[Tutor] From C to Python

Kent Johnson kent37 at tds.net
Thu Jul 5 14:07:24 CEST 2007

Dhruva Kulkarni wrote:
> Hi,
>     I am a C guy wanting to switch to Python for some 
> application-type-tasks that might be done in Python much quicker and 
> sooner and smaller than in C...I have fiddled around with Python and 
> looked through the tutorial, but i'm a bit lost when there are no 
> pointers ( pun intended! ). I could not find any material on 
> 'what-happens-when' type questions, e.g.( how functions are implemented 
> --> stack-frame struct , parameter passing by value / reference ? ),  
> and  the whole 'identity vs equality' thing, plus the 
> dynamic-typing-of-objects...
> So i can see that Python programers must be thinking in a very 
> un-'byte'-ly way, so do I need to unlearn the C way of wandering in 
> 'byteland' ? And where can i find the ten commandments for Pythonland>? 

Yes, you need to leave your C ways behind. Don't worry, you'll like it 
here :-)

The biggest shift is in the way you think about variables. In C, a 
variable is a container for a value. In Python, a variable is a name for 
a value; a reference. In C terms, think of it as a pointer to a value.

This might help, especially the introduction :-)

There is a lot of dispute over what to call the semantics of argument 
passing (pass by value? pass by reference?), but the concept is pretty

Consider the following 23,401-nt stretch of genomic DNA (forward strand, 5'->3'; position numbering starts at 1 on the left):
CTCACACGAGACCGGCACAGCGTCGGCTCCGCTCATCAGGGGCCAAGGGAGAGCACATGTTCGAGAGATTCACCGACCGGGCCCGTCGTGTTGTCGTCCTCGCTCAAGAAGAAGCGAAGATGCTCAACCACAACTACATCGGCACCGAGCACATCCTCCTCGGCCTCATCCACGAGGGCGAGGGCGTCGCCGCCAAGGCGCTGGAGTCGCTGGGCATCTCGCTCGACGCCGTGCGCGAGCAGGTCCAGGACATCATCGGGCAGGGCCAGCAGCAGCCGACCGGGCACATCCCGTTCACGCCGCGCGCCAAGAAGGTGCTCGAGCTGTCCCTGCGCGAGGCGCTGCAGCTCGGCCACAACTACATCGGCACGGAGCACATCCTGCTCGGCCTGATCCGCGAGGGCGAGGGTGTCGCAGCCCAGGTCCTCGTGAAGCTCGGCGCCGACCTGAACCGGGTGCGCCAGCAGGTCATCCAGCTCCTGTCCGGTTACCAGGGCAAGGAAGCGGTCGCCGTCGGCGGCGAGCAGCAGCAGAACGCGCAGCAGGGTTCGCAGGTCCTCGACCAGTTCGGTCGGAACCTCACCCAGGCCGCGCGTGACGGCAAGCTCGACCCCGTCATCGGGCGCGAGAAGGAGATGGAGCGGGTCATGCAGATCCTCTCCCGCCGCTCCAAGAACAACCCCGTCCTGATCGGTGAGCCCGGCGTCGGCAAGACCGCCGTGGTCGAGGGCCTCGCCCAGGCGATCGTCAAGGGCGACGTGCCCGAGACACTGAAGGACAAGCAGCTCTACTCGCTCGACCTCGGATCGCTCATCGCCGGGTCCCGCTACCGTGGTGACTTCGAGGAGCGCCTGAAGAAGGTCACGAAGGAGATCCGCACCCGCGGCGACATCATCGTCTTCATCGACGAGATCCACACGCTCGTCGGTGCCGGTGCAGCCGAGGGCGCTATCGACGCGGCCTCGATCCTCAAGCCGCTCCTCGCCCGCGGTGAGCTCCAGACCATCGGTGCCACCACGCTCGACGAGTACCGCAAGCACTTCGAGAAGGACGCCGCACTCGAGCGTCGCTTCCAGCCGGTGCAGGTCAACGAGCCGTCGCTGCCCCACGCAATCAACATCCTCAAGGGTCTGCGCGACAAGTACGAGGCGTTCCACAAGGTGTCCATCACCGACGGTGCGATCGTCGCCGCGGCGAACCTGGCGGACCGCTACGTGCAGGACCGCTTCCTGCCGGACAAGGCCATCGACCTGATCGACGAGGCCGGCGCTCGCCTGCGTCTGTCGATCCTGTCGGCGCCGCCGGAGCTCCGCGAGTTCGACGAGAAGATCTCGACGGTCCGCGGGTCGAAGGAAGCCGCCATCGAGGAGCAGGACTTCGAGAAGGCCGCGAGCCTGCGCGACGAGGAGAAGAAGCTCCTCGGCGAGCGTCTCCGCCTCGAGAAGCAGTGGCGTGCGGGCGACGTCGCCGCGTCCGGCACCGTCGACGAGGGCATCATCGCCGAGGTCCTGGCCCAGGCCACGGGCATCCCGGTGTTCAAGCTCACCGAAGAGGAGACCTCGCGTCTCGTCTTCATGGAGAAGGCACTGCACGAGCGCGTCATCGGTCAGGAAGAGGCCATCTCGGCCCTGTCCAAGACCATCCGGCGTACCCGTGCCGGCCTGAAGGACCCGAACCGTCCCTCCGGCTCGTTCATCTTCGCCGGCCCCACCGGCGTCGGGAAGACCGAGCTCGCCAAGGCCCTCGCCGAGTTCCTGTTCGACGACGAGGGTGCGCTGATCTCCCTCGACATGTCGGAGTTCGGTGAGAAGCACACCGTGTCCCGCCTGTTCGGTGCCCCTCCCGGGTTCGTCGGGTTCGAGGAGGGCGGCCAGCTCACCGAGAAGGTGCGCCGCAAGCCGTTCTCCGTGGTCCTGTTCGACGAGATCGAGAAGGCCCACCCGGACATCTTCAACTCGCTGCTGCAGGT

simple. Function arguments are references that are bound to names in the 
local scope of the function. The reference is passed by value. One name 
for this is "call by object reference". In C terms, if you think of 
variables as pointers to values, and argument passing as copying the 
pointer, you will get the idea.

BTW the semantics of assignment and those of argument passing are 
identical - they both bind a name to a value in the local scope.

One consequence of this is that aliasing happens all the time. If two 
names are bound to the same mutable object, any changes to the object 
are visible through either name:
In [11]: a=[1, 2, 3]
In [12]: b=a
In [13]: a.append(4)
In [14]: a
Out[14]: [1, 2, 3, 4]
In [15]: b
Out[15]: [1, 2, 3, 4]

You really don't have to worry about stack frames and how functions are 
implemented (they are objects too), at least not initially, just let 
Python take care of it for you. I wouldn't worry about identity vs 
equality, either; usually you are interested in equality.

I don't know about ten commandments, but you can see the Zen of Python 
by typing 'import this' at the Python interpreter prompt.


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